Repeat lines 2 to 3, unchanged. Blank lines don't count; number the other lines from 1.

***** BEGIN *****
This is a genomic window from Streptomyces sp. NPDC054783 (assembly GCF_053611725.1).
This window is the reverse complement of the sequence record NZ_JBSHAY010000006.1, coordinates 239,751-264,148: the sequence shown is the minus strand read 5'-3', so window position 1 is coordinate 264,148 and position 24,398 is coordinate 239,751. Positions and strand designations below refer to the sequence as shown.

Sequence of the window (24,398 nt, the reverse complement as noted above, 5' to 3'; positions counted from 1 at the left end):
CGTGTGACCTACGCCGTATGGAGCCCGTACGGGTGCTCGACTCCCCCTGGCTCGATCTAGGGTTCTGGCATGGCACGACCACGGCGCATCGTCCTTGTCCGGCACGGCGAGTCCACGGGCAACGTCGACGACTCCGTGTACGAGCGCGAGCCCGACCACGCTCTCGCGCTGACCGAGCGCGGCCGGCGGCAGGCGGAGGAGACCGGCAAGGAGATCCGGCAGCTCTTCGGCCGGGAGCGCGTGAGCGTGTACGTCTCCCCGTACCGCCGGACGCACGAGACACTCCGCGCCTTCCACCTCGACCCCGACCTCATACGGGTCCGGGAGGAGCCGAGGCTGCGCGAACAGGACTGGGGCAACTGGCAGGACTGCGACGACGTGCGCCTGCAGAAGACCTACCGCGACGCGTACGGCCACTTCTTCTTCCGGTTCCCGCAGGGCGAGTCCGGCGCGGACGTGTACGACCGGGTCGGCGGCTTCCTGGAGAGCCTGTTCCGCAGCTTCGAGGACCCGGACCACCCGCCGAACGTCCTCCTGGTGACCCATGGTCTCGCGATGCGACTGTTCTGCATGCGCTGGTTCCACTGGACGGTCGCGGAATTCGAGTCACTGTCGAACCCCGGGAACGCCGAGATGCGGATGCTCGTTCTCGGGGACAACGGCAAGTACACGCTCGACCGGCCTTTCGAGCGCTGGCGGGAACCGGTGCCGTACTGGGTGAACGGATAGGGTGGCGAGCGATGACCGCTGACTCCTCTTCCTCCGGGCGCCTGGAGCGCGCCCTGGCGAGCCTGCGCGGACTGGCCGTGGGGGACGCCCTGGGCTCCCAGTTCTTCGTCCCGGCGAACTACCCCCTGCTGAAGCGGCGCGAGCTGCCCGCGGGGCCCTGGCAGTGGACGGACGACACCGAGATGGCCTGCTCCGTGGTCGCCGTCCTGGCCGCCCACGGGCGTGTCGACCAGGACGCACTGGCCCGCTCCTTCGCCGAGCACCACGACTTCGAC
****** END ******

This window is the reverse complement of the sequence record NZ_JBSHAY010000006.1, coordinates 239,751-264,148: the sequence shown is the minus strand read 5'-3', so window position 1 is coordinate 264,148 and position 24,398 is coordinate 239,751. Positions and strand designations below refer to the sequence as shown.

Sequence of the window (24,398 nt, the reverse complement as noted above, 5' to 3'; positions counted from 1 at the left end):